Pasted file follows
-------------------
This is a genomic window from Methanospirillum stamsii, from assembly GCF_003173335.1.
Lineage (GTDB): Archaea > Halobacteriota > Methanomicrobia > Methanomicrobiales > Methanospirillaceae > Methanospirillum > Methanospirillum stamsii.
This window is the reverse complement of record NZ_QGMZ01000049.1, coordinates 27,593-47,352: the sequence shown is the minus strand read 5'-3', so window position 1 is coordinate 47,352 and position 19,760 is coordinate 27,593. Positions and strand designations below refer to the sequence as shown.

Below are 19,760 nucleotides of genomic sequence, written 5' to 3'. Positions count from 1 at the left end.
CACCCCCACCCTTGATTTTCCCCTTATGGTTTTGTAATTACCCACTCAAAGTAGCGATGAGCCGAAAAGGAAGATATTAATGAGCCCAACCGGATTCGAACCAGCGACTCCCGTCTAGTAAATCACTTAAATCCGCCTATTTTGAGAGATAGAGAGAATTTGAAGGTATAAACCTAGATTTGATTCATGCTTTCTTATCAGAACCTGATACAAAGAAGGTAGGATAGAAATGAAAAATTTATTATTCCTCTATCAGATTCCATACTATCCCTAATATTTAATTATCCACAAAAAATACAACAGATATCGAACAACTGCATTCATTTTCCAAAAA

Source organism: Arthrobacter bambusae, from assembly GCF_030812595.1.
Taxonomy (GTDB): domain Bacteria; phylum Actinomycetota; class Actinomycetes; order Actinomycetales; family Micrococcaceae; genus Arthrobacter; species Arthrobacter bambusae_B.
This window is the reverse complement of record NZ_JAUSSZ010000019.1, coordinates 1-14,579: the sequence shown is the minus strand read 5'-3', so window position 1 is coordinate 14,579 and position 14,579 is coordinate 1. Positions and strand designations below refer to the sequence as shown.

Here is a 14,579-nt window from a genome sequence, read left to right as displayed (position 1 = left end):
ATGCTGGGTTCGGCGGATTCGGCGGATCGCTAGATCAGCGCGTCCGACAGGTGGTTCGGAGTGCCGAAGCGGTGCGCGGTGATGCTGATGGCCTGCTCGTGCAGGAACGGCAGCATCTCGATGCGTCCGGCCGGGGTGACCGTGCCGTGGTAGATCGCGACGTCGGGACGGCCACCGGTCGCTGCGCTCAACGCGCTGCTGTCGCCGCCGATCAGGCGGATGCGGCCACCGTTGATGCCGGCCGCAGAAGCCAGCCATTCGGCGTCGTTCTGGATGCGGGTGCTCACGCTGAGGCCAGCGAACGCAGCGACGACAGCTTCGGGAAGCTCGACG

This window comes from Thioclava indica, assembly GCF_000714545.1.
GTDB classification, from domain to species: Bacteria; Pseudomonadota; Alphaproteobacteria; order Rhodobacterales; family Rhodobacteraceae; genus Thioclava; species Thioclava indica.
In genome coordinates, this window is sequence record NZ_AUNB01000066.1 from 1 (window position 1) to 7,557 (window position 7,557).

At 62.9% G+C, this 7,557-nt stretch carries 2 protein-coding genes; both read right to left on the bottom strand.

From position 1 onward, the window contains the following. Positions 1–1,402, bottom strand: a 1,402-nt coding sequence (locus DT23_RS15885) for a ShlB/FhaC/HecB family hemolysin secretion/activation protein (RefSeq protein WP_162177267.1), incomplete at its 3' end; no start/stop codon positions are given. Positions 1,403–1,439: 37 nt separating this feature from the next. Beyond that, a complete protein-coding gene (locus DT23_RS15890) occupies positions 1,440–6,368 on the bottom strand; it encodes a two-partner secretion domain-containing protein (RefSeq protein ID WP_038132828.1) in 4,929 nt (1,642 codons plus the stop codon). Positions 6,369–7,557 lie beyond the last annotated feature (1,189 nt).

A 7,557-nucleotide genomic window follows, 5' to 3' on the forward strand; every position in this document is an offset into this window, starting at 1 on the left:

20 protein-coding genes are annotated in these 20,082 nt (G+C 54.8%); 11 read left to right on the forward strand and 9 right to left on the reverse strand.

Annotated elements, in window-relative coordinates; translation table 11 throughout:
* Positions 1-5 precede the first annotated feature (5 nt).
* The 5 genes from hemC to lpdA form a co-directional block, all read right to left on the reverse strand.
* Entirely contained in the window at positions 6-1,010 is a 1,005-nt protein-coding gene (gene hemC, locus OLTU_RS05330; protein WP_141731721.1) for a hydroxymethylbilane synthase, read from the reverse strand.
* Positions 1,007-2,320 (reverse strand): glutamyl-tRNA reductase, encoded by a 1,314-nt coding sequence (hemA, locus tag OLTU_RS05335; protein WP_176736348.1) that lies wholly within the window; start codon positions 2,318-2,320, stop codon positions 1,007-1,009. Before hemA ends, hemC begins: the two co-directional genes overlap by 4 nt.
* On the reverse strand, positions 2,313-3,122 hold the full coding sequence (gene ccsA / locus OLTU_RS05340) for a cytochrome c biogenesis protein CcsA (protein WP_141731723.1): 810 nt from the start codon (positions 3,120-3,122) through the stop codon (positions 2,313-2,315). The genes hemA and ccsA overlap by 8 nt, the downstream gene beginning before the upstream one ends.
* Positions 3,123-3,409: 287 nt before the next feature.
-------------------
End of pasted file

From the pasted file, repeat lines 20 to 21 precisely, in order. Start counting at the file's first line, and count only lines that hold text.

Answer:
* The 5 genes from hemC to lpdA form a co-directional block, all read right to left on the reverse strand.
* Entirely contained in the window at positions 6-1,010 is a 1,005-nt protein-coding gene (gene hemC, locus OLTU_RS05330; protein WP_141731721.1) for a hydroxymethylbilane synthase, read from the reverse strand.